Mike Lorrey wrote:
> The ACLU is far more than neutral. They have filed numerous amicus curae
> briefs with the courts against the individual rights interpretation, and
> they are also involved in the Trauma Project, an alliance of the AMA,
> APA, the ABA, and the ACLU along with Handgun Control Inc (now styling
> itself as "The Brady Project") and Andrew McKelvey's (of monster.com
> fame) Americans for Gun Safety in a Orwellian project to assemble a
> private nationwide database of gun ownership by violating the medical
> privacy rights of private citizens. If your doctor is aware of, or has
> asked you, your spouse, or your children if there are firearms in your
> household, in the past three years, then you are now on this database.
Why would they need to ask? In California they took address and
checked it against driver's license and gave it to the FBI at
gun purchase time. It would be pointless for the docs to also
> Despite this sort of invasiveness being a 'boundary issue' ethical
> violation of doctor-patient confidentiality, millions of family doctors
> and emergency room staffers are engaging in this illegal campaign to
> identify all gun owners in the US. Furthermore, they are advising family
> members of gun owners of the alleged 'risks' of gun ownership (despite
> the total lack of training by such practitioners in risk assessment or
> risk management, a lack of certification in the same, and a lack of
> liability insurance for the same). If, for instance, your wife is told
> by her OB-GYN that your self defense pistol should be kept unloaded and
> locked up in a safe at all times, they are placing themselves in a
> position of liability if your lack of ability to access your firearm for
> self defense results in injury, death, or other financial losses.
I know all of this but I still don't think it is a good excuse
for comparing the ACLU to terrorists or claiming they are
murderers. Why not leave that sort of purple prose to those on
the other side of your position?
> The ACLU will, though, happily defend your doctor against your civil
> suit in the event you take him/her to court, claiming that the doctor
> has a first amendment right to disseminate the lies and propaganda of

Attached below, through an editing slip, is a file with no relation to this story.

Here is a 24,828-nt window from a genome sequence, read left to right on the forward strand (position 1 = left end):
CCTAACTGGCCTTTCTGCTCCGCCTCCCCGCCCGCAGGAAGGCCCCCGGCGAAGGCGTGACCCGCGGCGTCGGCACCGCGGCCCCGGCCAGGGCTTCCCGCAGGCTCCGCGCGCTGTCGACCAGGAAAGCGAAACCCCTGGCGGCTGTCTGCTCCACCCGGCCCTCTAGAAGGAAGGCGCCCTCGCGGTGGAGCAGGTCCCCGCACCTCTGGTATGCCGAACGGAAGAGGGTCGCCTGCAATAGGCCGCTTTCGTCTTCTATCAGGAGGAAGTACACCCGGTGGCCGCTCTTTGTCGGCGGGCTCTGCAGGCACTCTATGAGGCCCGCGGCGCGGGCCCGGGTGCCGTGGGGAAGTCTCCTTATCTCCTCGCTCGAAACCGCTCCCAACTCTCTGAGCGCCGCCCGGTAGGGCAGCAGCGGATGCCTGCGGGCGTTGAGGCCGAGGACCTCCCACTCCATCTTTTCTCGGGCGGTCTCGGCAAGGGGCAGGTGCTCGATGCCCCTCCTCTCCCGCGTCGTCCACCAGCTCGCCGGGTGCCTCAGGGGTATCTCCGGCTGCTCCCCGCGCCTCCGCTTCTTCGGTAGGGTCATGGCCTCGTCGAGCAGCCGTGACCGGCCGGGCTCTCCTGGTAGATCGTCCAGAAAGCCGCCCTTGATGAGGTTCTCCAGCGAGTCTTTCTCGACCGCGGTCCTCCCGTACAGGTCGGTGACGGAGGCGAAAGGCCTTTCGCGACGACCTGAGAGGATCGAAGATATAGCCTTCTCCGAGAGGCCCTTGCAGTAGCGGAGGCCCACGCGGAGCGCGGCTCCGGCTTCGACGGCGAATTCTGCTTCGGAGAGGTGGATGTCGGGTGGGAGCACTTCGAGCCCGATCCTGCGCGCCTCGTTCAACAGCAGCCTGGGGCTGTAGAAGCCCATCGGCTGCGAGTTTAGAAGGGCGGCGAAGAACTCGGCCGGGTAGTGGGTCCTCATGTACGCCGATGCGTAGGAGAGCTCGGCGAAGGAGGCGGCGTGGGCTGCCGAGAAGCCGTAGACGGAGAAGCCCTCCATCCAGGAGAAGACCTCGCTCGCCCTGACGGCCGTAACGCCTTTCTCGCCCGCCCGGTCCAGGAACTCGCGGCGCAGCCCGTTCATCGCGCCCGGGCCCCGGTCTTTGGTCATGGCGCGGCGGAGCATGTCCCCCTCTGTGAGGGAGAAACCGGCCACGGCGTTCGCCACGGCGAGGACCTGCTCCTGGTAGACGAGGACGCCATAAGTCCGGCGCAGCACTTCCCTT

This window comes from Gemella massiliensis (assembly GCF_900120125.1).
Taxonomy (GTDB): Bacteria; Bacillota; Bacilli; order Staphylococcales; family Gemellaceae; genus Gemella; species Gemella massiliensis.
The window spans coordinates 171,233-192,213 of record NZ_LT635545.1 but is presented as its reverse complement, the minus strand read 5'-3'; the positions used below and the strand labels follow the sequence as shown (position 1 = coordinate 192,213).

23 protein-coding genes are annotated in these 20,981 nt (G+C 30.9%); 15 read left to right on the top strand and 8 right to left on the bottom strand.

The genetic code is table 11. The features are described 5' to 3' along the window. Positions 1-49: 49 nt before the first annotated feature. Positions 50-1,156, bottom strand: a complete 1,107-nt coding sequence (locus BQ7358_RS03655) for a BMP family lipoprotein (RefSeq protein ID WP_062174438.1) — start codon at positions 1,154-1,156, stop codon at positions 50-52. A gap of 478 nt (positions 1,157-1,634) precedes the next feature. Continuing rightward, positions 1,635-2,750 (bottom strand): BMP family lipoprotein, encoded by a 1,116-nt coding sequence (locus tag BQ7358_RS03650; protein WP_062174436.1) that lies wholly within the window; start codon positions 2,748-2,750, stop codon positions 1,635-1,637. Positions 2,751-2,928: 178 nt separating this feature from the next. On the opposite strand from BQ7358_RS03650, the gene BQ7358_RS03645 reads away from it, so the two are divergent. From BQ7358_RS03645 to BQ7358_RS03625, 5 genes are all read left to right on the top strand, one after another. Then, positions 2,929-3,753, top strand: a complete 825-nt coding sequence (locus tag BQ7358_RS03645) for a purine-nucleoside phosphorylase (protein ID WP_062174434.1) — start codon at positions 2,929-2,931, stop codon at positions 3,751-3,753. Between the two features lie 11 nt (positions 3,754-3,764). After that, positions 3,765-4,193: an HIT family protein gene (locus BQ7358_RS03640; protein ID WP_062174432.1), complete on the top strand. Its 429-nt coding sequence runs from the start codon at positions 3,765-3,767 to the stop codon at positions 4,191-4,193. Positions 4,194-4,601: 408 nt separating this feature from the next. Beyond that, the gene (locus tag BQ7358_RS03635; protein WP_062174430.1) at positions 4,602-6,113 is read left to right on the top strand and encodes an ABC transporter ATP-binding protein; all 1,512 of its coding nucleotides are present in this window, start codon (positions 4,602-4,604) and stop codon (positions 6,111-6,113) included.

> the anti-gun movement, that whether the doctor is wrong or not is
> immaterial to the doctors intent to help protect the patient from harm
> (an argument that carries no water in malpractice case law, but would
> play in front of a jury).
Well, as a matter of fact, he does have that right to say
whatever he wants for whatever reason he wants. Just like I
have the right to tell him to mind his own business which is
what I am paying him for and what he is presumably trained for.
Really, I have never had a doctor ask me any such questions.
> The ACLU is as much a terrorist organization as the al Barakhat money
> wiring organization in Somalia is. They may not get their own hands
> bloody, but they enable the deaths of thousands.
That organization is also not terrorist. Whatever happened to
anarcho-capitalism and especially the cyber version of same?
Did everyone decide these great ideas aren't so great if maybe
some bad people also use them? BAH! Some committment to
freedom. Damn hypocritical if you ask me. And no, wiring
money around does not necessarily make you culpable for anything
unless you explicitly know what the money is for and endorse
it. If you say otherwise then you are only a step from saying
that ISPs are utterly responsible for every byte of information
and intent that goes through their servers.
This archive was generated by hypermail 2b30 : Sat May 11 2002 - 17:44:31 MDT